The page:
March 7, 2023

Is a Corrected IRS Form 1099-R Needed?

Sometimes, an error on Form 1099-R needs to be corrected by the financial institution. However, usually, the Form 1099-R is correct; it is just that the customer and/or their accountant are unfamiliar with how certain transactions must be reported to the IRS on Form 1099-R. This article will discuss several common situations and whether a corrected Form 1099-R is actually needed.


Reporting Roth IRA Death Distributions


Assume a Roth IRA owner, age 78, who had a Roth IRA with your financial institution for ten years, died in 2021 and left the funds to her nephew, age 45, who transferred the funds into an inherited Roth IRA. In 2022 her nephew took a distribution of $4,000 from his inherited Roth IRA. He received a Form 1099-R showing $4,000 in boxes 1, Gross distributions, and 2a, Taxable amount, and code 4, Death distribution, in box 7, Distribution code. He brought in his Form 1099-R because he believes it needs to be corrected. The nephew is right; his Form 1099-R needs to be corrected. The first issue is that box 2a, Taxable amount, should not have any amount entered in it for this type of distribution from a Roth IRA. The second error is that code 4, Death distribution, which was used in box 7, Distribution code, is incorrect. This is a distribution from the nephew’s inherited Roth IRA and code 4, Death distribution, is only used for a distribution to a beneficiary of a Traditional, SEP, or SIMPLE IRA. Instead, a financial institution should either use code T, Roth distribution exception applies, or code Q, Qualified distribution from a Roth IRA. Code Q is used if the five-year holding period was met (either by the decedent or by the decedent and beneficiary combined) with this financial institution. Code T is used if the five-year holding period is not met with that financial institution. Therefore, a corrected Form 1099-R needs to be completed by leaving box 2a blank, and using code Q in box 7.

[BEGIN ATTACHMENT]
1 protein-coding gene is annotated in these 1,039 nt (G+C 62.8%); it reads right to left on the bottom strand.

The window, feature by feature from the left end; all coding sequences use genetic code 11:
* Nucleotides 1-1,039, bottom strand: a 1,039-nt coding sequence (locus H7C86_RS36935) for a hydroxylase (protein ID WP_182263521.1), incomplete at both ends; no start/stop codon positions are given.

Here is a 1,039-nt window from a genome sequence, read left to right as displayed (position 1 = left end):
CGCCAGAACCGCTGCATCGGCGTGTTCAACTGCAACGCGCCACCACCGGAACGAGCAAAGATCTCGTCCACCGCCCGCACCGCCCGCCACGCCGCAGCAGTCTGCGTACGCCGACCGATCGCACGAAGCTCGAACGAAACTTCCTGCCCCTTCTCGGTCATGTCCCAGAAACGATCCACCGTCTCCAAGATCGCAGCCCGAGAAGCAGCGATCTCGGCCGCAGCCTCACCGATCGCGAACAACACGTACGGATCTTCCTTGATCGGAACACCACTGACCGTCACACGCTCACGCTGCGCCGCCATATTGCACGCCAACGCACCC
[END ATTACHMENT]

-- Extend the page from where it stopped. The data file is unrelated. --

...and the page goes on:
Reporting Rollovers


Another common situation that customers feel that financial institutions report IRA distributions incorrectly on Form 1099-R is when the IRA owner rolled over the distributed funds to another IRA within the 60-day rollover period. The customer either feels that a Form 1099-R should never have been generated or that code G, Direct rollover and direct payment, should have been used in box 7, Distribution code. First, making a 60-day rollover contribution of an IRA distribution does not “undo” the Form 1099-R reporting of the distribution. Second, the only time a financial institution would use code G is if a Traditional IRA owner directly rolled over funds (e.g., funds were made payable to the plan sponsor) out of an IRA and into an employer plan (e.g., 401(k) plan).